Grapes and peaches, just like other thin skinned fruit that ripen quickly, tend to mould and attract insects. To prevent this, most growers put multiple applications of various chemicals. As a result, soft fruits often contain the highest amount of pesticides, and their thin skin means that after they’re subjected to pesticides and herbicides, these substances really sink into the fruit–peeling makes no difference. Organic is really the only way to go here, but the good news is that in most climates, it’s easy to grow your own grape vines, even on a balcony or urban terrace.
In a survey of 42 common vegetables, cucumbers were ranked second in cancer risk and 12th in “most contaminated food” by the Environmental Working Group, a respected public-interest group. Make sure to peel the cucumbers, since the waxes used to make the skin shiny also tend to hold chemicals.
Potatoes may seem harmless as they grow underground, but are often subjected to pesticides after harvesting. They also often soak up fungicides sprayed on the soil as well. Go for the organic version and save yourself from consuming these unwanted chemicals.
7. Spinach and Leafy Greens
Worms love these leaves, and to keep them for human consumption, pesticide is often sprayed. It’s often difficult to wash these chemicals off the nooks and crannies of each leaf, so they end up inside you. Unfortunately, the chemicals used to treat greens are suspected of causing cancer and interfering with hormone production. Celery, lettuce, arugula, and even kale have all been found to have high levels of pesticide residues. If you love your greens, going organic is a must!
8. Milk (and all Dairy Products)
Dairy is always touted as being a bone-building, healthy food, but the truth is quite different–dairy can seriously harm your health.
Nowadays, cows are often fed genetically modified corn–and no one really knows the health effects this can have on not only the animal, but those who consume animal products. Even cows fed on grass have been found to have milk with measurable quantities of herbicides, pesticides, dioxins (up to 200 times the safe levels), and up to 52 powerful antibiotics, not to mention blood, pus, feces, bacteria and viruses.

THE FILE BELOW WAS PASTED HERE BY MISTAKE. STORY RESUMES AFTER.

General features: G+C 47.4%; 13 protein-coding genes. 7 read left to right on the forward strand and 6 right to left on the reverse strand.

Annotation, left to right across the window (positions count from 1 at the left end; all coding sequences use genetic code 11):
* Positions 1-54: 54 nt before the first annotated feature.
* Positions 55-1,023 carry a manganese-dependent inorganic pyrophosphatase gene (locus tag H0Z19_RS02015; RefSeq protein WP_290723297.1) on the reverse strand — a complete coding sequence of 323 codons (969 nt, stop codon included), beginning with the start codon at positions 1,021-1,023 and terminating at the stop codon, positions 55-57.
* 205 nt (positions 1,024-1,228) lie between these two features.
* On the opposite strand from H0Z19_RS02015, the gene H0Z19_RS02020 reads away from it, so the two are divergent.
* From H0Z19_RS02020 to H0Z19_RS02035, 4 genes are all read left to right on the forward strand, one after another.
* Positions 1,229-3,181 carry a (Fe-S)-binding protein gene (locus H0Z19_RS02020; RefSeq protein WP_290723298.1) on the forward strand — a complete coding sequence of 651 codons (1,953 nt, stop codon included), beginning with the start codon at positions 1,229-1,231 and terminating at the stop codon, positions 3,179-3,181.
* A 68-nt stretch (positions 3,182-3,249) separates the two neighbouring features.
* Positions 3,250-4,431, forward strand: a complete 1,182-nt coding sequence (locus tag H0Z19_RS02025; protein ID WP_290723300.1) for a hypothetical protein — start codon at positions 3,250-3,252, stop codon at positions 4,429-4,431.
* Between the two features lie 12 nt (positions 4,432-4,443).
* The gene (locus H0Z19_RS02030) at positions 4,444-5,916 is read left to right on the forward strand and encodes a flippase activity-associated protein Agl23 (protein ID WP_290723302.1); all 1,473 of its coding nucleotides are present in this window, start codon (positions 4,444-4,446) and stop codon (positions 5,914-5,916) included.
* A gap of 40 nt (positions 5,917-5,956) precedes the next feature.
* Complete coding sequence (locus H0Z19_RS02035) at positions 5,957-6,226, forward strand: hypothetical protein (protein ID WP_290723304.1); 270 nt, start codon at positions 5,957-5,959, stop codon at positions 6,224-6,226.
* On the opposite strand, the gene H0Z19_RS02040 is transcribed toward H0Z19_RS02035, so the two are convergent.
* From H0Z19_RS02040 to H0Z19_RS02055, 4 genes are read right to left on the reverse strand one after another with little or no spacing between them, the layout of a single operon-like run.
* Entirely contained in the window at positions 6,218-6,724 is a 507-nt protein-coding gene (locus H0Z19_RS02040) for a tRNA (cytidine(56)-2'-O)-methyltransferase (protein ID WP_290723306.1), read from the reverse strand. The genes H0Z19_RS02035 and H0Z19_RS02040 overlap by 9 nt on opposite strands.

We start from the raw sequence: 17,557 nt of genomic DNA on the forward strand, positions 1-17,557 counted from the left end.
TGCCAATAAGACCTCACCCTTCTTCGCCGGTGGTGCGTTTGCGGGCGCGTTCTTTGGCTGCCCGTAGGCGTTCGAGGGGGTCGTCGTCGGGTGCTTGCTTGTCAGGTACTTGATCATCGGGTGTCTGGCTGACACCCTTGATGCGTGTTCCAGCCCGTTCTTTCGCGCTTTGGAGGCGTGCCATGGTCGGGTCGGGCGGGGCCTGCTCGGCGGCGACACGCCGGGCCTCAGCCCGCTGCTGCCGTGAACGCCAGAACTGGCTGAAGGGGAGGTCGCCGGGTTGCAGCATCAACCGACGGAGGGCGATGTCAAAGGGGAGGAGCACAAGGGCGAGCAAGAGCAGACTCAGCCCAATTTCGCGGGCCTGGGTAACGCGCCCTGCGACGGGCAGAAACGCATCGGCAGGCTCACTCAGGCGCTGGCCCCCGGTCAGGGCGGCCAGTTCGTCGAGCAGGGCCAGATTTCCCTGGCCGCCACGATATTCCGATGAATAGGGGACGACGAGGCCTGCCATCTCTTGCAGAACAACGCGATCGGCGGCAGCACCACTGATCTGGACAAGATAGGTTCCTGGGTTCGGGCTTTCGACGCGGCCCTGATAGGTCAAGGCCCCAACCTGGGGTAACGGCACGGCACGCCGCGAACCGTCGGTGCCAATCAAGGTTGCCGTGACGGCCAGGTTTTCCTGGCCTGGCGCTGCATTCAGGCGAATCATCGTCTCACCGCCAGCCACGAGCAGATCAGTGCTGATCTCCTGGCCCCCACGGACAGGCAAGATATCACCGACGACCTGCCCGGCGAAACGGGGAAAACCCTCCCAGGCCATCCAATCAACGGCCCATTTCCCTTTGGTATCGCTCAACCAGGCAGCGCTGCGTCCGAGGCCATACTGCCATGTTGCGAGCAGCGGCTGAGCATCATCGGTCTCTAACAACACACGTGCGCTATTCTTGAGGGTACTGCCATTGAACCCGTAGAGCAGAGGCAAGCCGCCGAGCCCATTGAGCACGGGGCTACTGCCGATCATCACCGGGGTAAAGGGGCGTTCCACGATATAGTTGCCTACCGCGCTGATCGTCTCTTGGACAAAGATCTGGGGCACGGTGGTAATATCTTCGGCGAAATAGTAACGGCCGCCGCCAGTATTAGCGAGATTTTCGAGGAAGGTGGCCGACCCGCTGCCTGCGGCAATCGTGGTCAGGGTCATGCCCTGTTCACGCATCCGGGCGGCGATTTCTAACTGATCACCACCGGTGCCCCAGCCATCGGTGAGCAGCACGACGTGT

Many dieticians advise forgoing dairy altogether, and we tend to agree. Just avoid it.
Oh, it’s a sad fact for us coffee lovers, but this bean is one of the most intensively sprayed crops around. Why? Normally, coffee is grows on bushes naturally in the shade, but to increase production, most large coffee makers cut down huge swaths of rainforest (hello, Nestle!) and douse the beans with chemicals to grow coffee more quickly.
But don’t worry–there are plenty of ways to get a healthy cup of morning sunshine–organic coffee is becoming more mainstream as the public demands food staples with fewer chemicals. Just be aware that FairTrade does NOT mean the brand is organic–it refers only to the price farmers are paid for their work.
If you can’t find organic, certified shade-grown coffee is the next best thing–coffee grown in more natural circumstances is less likely to be heavily sprayed, and ensures your beans are not destroying rainforests.
10. Pasta, Breat (& Wheat in General)
For all those Italian-food fans out there, addicted to pasta beware: 7 Spaghetti brands – out of 15 tested – have been found to contain high levels of pesticides, through a survey carried out by the Swiss Network RTS and the magazine ‘Bon à Savoir.’ Five of these contain Pirimifos-methyl (a very powerful insecticide), that is used to preserve wheat in silos. Combino, Reggano, Barilla, La Pasta di Flavio and Prix Garantie are the brands that rated highest in contaminants. As you will notice the first four are Italian, whilst the other faulty pasta label is Swiss. These are joined by the remaining two: Qualite & Priz and Denner, which had traces of the insecticide Cypermethrin-acaricides.
Another reason to avoid not just pasta, but wheat in general, is the presence of glyphosate. This toxic pesticide is banned in a few EU countries but may sneak into exported processed foods – and let’s face it, what doesn’t contain wheat these days? Glyphosate could be lurking in anything from your pizza base to your tomato soup.
On the positive side, all organic pastas tested proved to be completely safe, as did these popular brands: De Cecco, Garofalo and Barilla’s Whole Grain Pasta. Keep in mind that ALL wheat–be it white or whole grain–is likely to have pesticide residue unless it’s organic.
What You CAN Eat Safely: The Clean 15
The good news is, there are plenty of fruit and veg that are cleaner–this group, known as the ‘clean 15’ requires far less pesticide than the foods mentioned above. Eat them frequently, and consider renewing your typical regimen of foods, replacing them with these instead. We suggest printing it up and sticking it in the pantry door!
And if you’re eating some of the ‘dirtier’ fruit and veg, here’s a little reminder on how to wash them well. Note that soaking produce in water with a few drops of white vinegar or baking soda and water can help diminish some pesticides.
Infographics: Health Perch